This week’s Mythic Monday features Anubis, one of the best-known gods of ancient Egyptian mythology. Famously depicted in ancient Egyptian art as a crouching jackal or dog, or as a man with a jackal’s head, Anubis served as the god of mummification, the ancient Egyptian technique of embalming the dead.
World Book’s Jazz Appreciation Month (JAM) continues with happy birthday wishes for jazz legend Herbie Hancock, who turns 77 years old today, April 12. Hancock is an influential and versatile musician, bandleader, and composer. He has had some of the best-selling albums in jazz history, and his music has earned him 14 Grammy Awards.
What do wine lovers, farmers, and thespians have in common? All owe a debt of gratitude to this week’s star of Mythic Monday, the Greek god Dionysus. Dionysus was the god of wine and farmers, and the art form of drama was first performed in his honor.
April is Jazz Appreciation Month (JAM) in the United States. Jazz is a kind of music that is often considered the only art form truly native to the United States. The Smithsonian Institution’s National Museum of American History began JAM in 2002.
On April 6, 1917—100 years ago today—the United States House of Representatives approved a resolution declaring war on Germany, entering the United States into World War I (1914-1918). Four days earlier, U.S. President Woodrow Wilson had asked Congress for a declaration of war, warning “the world must be made safe for democracy.” The Senate approved the resolution by a vote of 82-6 on April 4.
Daedalus, a skilled artisan of ancient Athens, was a colorful figure of Greek mythology. If Daedalus were a modern-day comic book superhero, his origin story might include a mad scientist piecing together the inquiring mind of Thomas Edison, the vision of landscape architect Frederick Law Olmsted, the versatile genius of Leonardo da Vinci, and the rugged physicality of a rugby star.
World Book continues its celebration of Women’s History Month with a look at Jeannette Rankin, who in 1916—almost four years before women had the right to vote nationally in the United States—became the first woman elected to the U.S. Congress.
Today, March 28, marks 100 years since the death of American artist Albert Pinkham Ryder (1847-1917). Ryder is considered one of the most original of American painters. He is best known for his brooding night scenes of the sea and dreamlike landscapes.
Last Friday, March 17, was St. Patrick’s Day. And while each year on that day many people wear shamrocks in honor of the patron saint of Ireland, Hibernophiles (fans of Irish culture) might also want to honor the great mythological defender of all Ireland: Cuchulainn (koo KUHL ihn).
March 16 marks the birthday of British navigator Matthew Flinders, who explored and charted much of Australia’s coast in the late 1700’s and early 1800’s. Flinders was born in England on March 16, 1774. In 1794, he sailed to the British colony of New South Wales, Australia.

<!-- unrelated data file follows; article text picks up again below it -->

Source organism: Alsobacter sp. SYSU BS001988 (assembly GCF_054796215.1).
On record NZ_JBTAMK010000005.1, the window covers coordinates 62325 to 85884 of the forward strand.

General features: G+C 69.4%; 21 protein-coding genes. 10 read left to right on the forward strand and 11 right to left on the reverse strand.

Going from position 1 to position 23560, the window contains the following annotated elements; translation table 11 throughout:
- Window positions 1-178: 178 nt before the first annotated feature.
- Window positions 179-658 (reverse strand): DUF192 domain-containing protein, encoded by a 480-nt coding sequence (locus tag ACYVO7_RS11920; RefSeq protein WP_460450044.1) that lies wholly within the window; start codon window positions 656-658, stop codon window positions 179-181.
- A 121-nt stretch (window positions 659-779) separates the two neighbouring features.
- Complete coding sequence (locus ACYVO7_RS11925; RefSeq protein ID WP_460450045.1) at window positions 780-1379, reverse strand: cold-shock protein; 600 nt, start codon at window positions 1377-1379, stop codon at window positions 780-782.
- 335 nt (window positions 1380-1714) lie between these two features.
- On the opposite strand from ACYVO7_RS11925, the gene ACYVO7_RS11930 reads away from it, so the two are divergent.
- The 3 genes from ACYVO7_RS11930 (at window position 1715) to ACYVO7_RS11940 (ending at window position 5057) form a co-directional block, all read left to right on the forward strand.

This week, the Spanish city of Valencia hosts one the world’s more unique holiday celebrations: las Fallas (or les Falles). In Valencia, a falla is a type of torch, and for the festival, artistic monuments (also called fallas) are built and ceremoniously burned in the streets. The fire festival of las Fallas celebrates the coming of spring, lasting several days before culminating on the feast day of San José (Saint Joseph), March 19.
World Book continues its celebration of Women’s History Month with a look at Australian feminist (promoter of women’s rights) and campaigner for woman suffrage (voting rights) Vida Goldstein (VY duh GOHLD styn). Goldstein was instrumental in helping to win the right to vote for Australian women in 1902—the second country to grant women full voting rights after New Zealand (1893).
This week’s mythological figure is the hero of the Epic of Gilgamesh, one of the oldest epic poems in world literature. It tells the adventures of the Sumerian king Gilgamesh. Sumer was an ancient region in southern Mesopotamia (now southeastern Iraq). Historians believe Gilgamesh probably existed, so like King Arthur, he is not technically an entirely mythic figure.
Hard gunk stuck in the teeth of fossil Neandertal jaws shows that the prehistoric human beings had a widely varied diet and a sophisticated knowledge of medicinal plants.
Today is International Women’s Day (IWD), and in honor of Women’s History Month, we look at this global day celebrating the social, economic, cultural, and political achievements of women. In recent years, the day has also become a call to action for accelerating gender parity. IWD is celebrated around the world with arts performances, conferences, marches, rallies, talks, and networking events.
Brunhild, the beautiful, proud, and headstrong heroine of Teutonic mythology, had a complicated romantic life to say the least. Teutonic mythology, also called Norse mythology, consists of the myths and legends of Germany and Scandinavia that date from about the A.D. 400’s.
It was a night of Oscar firsts on Sunday, February 26, at the 89th Academy Awards, presented at the Dolby Theatre in Hollywood,California. But one of those was a first that the Academy would undoubtedly rather forget.
Beowulf is one of the great mythic heroes of medieval literature. His legend is described in the Anglo Saxon epic poem Beowulf. The poem describes the adventures of a mighty warrior who has the qualities the ancient Anglo-Saxons most admired—strength, courage, generosity, loyalty to chief and tribe, and vengeance toward enemies.